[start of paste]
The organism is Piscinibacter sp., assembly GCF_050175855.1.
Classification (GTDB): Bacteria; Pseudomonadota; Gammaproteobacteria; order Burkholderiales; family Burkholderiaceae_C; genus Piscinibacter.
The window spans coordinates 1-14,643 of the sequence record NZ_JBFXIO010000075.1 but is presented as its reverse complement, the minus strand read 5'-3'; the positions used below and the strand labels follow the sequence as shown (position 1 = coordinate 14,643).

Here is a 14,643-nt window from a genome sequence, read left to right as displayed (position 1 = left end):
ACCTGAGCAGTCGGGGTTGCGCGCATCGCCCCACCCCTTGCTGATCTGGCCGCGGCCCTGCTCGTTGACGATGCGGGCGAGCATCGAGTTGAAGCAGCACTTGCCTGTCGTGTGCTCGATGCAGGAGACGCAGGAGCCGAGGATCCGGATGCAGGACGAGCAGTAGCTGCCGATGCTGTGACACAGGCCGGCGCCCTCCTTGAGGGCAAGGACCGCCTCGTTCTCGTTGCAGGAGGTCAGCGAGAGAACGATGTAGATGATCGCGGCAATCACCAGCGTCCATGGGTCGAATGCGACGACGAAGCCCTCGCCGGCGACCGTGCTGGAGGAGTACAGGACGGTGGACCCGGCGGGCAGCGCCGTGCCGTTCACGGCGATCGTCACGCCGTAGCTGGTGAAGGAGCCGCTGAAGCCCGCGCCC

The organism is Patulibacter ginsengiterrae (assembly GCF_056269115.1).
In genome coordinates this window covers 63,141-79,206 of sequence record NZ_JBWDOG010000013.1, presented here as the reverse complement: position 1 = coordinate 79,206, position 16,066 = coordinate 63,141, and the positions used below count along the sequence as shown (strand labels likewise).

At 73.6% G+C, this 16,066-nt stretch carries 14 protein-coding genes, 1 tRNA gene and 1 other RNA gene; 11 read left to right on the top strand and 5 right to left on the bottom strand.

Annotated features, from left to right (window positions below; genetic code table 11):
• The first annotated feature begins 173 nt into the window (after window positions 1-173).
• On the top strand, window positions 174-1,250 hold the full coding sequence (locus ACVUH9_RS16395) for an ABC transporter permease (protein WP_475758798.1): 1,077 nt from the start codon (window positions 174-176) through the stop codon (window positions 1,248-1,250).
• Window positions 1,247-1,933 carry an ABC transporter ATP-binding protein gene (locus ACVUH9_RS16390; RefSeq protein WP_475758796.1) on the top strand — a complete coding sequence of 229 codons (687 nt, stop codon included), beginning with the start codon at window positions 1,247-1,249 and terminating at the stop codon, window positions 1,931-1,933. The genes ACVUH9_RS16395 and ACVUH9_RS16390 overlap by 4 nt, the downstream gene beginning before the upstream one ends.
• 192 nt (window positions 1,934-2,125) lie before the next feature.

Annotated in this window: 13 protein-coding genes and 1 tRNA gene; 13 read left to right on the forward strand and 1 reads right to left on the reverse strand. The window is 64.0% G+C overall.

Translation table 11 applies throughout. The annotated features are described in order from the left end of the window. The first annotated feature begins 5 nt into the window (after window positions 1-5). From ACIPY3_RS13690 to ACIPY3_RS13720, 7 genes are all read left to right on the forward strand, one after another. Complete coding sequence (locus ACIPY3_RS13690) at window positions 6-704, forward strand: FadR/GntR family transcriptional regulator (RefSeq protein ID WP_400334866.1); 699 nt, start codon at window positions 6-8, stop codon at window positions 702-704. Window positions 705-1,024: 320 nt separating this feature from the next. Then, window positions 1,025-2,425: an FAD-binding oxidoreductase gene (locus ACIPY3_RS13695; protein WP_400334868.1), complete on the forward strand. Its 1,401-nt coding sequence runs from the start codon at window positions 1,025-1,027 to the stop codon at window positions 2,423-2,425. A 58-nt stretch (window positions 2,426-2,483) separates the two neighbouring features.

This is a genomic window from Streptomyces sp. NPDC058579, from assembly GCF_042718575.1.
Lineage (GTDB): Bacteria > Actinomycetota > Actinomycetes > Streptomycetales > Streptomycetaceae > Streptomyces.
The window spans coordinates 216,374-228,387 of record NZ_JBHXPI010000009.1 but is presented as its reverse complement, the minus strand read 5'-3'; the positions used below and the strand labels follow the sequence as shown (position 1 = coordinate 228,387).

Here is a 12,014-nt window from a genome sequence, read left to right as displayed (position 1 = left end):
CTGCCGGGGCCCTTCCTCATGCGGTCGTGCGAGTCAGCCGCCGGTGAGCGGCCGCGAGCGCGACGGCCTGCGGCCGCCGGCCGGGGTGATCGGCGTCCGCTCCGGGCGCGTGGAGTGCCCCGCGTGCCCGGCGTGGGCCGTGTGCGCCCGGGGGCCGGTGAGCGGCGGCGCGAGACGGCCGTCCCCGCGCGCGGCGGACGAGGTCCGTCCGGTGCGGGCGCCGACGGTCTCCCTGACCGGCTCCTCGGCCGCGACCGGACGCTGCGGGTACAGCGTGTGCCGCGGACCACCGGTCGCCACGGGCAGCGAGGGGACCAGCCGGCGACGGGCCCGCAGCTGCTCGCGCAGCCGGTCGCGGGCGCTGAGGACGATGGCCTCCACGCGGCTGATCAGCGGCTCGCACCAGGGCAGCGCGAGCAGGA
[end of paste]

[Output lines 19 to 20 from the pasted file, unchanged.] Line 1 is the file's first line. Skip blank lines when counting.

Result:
Here is a 12,014-nt window from a genome sequence, read left to right as displayed (position 1 = left end):
CTGCCGGGGCCCTTCCTCATGCGGTCGTGCGAGTCAGCCGCCGGTGAGCGGCCGCGAGCGCGACGGCCTGCGGCCGCCGGCCGGGGTGATCGGCGTCCGCTCCGGGCGCGTGGAGTGCCCCGCGTGCCCGGCGTGGGCCGTGTGCGCCCGGGGGCCGGTGAGCGGCGGCGCGAGACGGCCGTCCCCGCGCGCGGCGGACGAGGTCCGTCCGGTGCGGGCGCCGACGGTCTCCCTGACCGGCTCCTCGGCCGCGACCGGACGCTGCGGGTACAGCGTGTGCCGCGGACCACCGGTCGCCACGGGCAGCGAGGGGACCAGCCGGCGACGGGCCCGCAGCTGCTCGCGCAGCCGGTCGCGGGCGCTGAGGACGATGGCCTCCACGCGGCTGATCAGCGGCTCGCACCAGGGCAGCGCGAGCAGGA